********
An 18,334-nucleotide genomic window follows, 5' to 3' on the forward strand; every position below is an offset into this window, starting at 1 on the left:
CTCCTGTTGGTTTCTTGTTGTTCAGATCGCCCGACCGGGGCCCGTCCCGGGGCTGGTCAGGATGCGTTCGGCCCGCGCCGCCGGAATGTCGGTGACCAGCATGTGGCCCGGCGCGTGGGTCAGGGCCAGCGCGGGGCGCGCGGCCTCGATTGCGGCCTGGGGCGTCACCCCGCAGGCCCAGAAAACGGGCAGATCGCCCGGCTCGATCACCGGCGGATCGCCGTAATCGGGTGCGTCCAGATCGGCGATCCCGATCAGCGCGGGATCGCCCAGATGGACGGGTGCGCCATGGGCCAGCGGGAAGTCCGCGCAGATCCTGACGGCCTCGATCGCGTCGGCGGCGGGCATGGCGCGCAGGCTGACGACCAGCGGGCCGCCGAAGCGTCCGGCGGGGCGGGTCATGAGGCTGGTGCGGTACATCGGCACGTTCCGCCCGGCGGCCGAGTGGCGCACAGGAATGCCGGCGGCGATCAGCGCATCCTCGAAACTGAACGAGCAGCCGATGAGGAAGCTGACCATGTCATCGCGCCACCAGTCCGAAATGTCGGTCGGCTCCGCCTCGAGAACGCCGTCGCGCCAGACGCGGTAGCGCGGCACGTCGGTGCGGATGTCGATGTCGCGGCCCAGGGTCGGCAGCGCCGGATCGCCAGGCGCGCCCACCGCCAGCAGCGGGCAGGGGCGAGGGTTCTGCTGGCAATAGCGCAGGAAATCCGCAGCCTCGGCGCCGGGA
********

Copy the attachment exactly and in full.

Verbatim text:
An 18,334-nucleotide genomic window follows, 5' to 3' on the forward strand; every position below is an offset into this window, starting at 1 on the left:
CTCCTGTTGGTTTCTTGTTGTTCAGATCGCCCGACCGGGGCCCGTCCCGGGGCTGGTCAGGATGCGTTCGGCCCGCGCCGCCGGAATGTCGGTGACCAGCATGTGGCCCGGCGCGTGGGTCAGGGCCAGCGCGGGGCGCGCGGCCTCGATTGCGGCCTGGGGCGTCACCCCGCAGGCCCAGAAAACGGGCAGATCGCCCGGCTCGATCACCGGCGGATCGCCGTAATCGGGTGCGTCCAGATCGGCGATCCCGATCAGCGCGGGATCGCCCAGATGGACGGGTGCGCCATGGGCCAGCGGGAAGTCCGCGCAGATCCTGACGGCCTCGATCGCGTCGGCGGCGGGCATGGCGCGCAGGCTGACGACCAGCGGGCCGCCGAAGCGTCCGGCGGGGCGGGTCATGAGGCTGGTGCGGTACATCGGCACGTTCCGCCCGGCGGCCGAGTGGCGCACAGGAATGCCGGCGGCGATCAGCGCATCCTCGAAACTGAACGAGCAGCCGATGAGGAAGCTGACCATGTCATCGCGCCACCAGTCCGAAATGTCGGTCGGCTCCGCCTCGAGAACGCCGTCGCGCCAGACGCGGTAGCGCGGCACGTCGGTGCGGATGTCGATGTCGCGGCCCAGGGTCGGCAGCGCCGGATCGCCAGGCGCGCCCACCGCCAGCAGCGGGCAGGGGCGAGGGTTCTGCTGGCAATAGCGCAGGAAATCCGCAGCCTCGGCGCCGGGA